Why has Russia invaded Ukraine and what does Putin want?
When Vladimir Putin shattered the peace in Europe by unleashing war on a democracy of 44 million people, his justification was that modern, Western-leaning Ukraine was a constant threat and Russia could not feel "safe, develop and exist".
But after more than a month of bombardment, thousands of deaths in ruined cities and the displacement of 10 million people inside Ukraine and beyond, the questions remain: what is his aim and is there a way out?
What was Putin's goal?
The Russian leader's initial aim was to overrun Ukraine and depose its government, ending for good its desire to join the Western defensive alliance Nato. But the invasion has become bogged down and he appears to have scaled back his ambitions.
Launching the invasion on 24 February he told the Russian people his goal was to "demilitarise and de-Nazify Ukraine", to protect people subjected to what he called eight years of bullying and genocide by Ukraine's government. "It is not our plan to occupy the Ukrainian territory. We do not intend to impose anything on anyone by force," he insisted.
This was not even a war or invasion, he claimed, merely the fiction of a "special military operation" that Russian state-controlled media are required to adopt.
The claims of Nazis and genocide in Ukraine were completely unfounded, but it was clear Russia saw this as a pivotal moment. "Russia's future and its future place in the world are at stake," said foreign intelligence chief Sergei Naryshkin.
Russia's military aimed to sweep into the capital Kyiv, invading from Belarus in the north, as well as from the south and east.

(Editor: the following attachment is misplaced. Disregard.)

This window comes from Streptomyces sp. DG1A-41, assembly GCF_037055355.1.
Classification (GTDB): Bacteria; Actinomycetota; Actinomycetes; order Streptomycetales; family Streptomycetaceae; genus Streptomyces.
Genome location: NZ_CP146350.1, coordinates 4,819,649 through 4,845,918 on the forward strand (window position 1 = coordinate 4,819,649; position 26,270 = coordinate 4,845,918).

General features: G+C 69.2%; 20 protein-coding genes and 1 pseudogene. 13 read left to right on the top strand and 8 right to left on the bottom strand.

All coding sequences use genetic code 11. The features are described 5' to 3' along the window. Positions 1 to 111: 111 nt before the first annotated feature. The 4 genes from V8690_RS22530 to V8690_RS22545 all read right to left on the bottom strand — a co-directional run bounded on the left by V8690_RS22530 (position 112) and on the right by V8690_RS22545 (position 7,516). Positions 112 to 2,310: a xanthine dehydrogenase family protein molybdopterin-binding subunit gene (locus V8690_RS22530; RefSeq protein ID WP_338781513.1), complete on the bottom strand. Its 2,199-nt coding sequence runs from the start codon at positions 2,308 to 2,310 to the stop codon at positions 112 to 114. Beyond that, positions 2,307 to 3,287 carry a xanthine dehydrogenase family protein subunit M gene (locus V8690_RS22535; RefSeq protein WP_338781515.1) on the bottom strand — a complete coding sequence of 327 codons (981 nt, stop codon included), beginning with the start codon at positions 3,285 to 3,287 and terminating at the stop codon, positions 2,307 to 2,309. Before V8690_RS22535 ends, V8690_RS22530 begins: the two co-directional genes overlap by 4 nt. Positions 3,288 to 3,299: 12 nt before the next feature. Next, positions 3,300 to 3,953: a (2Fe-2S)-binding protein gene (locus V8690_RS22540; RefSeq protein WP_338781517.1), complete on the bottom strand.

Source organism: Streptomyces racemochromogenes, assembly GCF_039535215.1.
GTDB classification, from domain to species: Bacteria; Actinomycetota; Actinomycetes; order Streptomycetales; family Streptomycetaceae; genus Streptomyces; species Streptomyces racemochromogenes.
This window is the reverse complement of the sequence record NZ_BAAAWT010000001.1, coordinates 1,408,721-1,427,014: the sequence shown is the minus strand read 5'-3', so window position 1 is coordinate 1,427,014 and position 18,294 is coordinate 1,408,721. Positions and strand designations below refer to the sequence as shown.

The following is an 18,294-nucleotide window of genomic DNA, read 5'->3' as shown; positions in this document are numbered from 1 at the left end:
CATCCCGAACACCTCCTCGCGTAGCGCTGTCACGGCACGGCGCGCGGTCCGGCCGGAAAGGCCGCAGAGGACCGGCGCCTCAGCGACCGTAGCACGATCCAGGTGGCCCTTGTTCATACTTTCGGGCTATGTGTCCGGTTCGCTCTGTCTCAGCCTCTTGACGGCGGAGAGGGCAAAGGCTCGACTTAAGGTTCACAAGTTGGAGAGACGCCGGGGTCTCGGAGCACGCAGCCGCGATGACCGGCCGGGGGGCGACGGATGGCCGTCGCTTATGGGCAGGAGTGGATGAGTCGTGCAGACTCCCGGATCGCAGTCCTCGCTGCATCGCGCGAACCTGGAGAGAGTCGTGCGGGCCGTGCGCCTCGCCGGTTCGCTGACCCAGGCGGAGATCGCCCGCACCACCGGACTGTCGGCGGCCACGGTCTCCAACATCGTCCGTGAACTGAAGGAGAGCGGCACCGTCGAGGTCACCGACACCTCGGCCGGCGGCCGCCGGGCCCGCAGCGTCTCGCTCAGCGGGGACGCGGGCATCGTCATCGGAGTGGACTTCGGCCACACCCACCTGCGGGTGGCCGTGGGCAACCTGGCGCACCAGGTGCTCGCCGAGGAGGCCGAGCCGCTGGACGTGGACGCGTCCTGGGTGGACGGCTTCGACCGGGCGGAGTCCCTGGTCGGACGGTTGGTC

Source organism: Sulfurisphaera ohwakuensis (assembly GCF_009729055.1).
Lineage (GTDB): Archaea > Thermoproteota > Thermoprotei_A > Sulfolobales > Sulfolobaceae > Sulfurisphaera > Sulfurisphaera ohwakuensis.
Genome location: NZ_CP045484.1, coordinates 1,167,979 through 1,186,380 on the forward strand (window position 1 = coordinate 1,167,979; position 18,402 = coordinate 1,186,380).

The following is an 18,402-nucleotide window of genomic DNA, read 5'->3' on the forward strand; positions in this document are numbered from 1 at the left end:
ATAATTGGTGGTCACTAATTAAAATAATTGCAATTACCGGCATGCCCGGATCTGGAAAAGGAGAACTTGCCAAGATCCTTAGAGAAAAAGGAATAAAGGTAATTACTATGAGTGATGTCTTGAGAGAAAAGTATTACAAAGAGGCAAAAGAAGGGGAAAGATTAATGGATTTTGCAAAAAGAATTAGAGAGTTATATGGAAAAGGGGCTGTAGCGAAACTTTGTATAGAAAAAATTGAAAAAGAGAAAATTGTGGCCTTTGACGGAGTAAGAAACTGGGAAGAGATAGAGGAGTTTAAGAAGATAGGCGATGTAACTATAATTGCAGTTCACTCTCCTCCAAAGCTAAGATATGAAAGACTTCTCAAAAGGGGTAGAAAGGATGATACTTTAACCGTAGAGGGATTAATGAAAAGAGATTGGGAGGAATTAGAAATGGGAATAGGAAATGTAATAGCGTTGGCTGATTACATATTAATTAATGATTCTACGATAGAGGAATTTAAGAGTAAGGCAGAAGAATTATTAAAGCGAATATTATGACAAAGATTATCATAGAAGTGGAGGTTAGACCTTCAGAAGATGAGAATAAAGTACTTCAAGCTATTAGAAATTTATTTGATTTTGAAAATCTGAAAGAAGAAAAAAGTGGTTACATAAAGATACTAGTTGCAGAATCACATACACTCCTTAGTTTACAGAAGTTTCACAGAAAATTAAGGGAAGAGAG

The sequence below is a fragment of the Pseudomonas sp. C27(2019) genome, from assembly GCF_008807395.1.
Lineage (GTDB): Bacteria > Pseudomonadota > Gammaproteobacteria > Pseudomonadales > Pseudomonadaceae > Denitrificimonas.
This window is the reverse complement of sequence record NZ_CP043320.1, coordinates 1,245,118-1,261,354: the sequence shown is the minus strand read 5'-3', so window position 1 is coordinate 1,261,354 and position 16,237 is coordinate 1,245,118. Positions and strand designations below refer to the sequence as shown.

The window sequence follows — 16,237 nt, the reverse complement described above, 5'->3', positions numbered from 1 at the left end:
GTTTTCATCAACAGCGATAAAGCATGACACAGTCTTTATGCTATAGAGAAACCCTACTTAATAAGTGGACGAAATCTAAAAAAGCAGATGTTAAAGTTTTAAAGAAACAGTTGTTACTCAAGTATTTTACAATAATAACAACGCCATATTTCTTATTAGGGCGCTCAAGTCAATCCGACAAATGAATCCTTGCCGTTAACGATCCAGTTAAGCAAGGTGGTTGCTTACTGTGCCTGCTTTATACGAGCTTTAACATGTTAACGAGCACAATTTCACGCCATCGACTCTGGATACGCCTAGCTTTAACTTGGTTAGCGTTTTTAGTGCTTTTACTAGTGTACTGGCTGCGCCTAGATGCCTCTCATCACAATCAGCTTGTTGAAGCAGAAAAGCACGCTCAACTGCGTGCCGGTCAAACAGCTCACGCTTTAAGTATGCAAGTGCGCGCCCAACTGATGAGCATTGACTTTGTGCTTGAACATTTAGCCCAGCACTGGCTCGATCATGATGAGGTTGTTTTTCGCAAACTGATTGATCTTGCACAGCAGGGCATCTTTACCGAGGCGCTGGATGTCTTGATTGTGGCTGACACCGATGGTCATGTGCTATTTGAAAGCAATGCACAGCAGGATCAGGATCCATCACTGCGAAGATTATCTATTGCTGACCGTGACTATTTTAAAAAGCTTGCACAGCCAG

Foreign Minister Sergei Lavrov spoke of freeing Ukraine from oppression, while Ukraine's democratically elected President Volodymyr Zelensky said "the enemy has designated me as target number one; my family is target number two".
But Ukraine's fierce resistance has caused heavy losses and, in some areas, driven Russian forces back.
Has Putin changed his aims?
Russia does appear to have lowered its ambitions, claiming it has "generally accomplished" the aims of the invasion's first phase, which it defined as considerably reducing Ukraine's combat potential.
The main goal, we are now told, is the "liberation of Donbas" - broadly referring to Ukraine's eastern regions of Luhansk and Donetsk. More than a third of this area was already seized by Russian-backed separatists in a war that began in 2014.
Russia wants all of it, as spelled out by President Putin when he recognised the whole area as belonging to two Russian puppet statelets in the lead-up to the invasion. The head of the Luhansk statelet has suggested holding a referendum on joining Russia, similar to an internationally discredited vote held in Crimea in 2014.
But Russia will also try to control Ukrainian territories along the south coast, east from Crimea to the Russian border.
And President Putin's broader demand is still about ensuring Ukraine's future neutrality.
Why Putin wants a neutral Ukraine
Since Ukraine achieved independence in 1991, as the Soviet Union collapsed, it has gradually veered towards the West - both the EU and Nato.
Russia's leader aims to reverse that, seeing the fall of the Soviet Union as the "disintegration of historical Russia". He has claimed Russians and Ukrainians are one people and denied Ukraine its long history: "Ukraine never had stable traditions of genuine statehood," he asserted.
It was his pressure on Ukraine's pro-Russian leader, Viktor Yanukovych, not to sign a deal with the European Union in 2013 that led to protests that ultimately ousted the Ukrainian president in February 2014.
Russia then seized Ukraine's southern region of Crimea and triggered a separatist rebellion in the east and a war that claimed 14,000 lives.
As he prepared to invade in February, he tore up an unfulfilled 2015 Minsk peace deal and accused Nato of threatening "our historic future as a nation", claiming without foundation that Nato countries wanted to bring war to Crimea.
But what would Russia accept from a neutral Ukraine? Russia is considering a "neutral, demilitarised" Ukraine with its own army and navy, along the lines of Austria or Sweden, which are both EU members.
"Austria was neutral, is neutral and will remain neutral in the future too," says Chancellor Karl Nehammer, even if it is part of Nato's Partnership for Peace.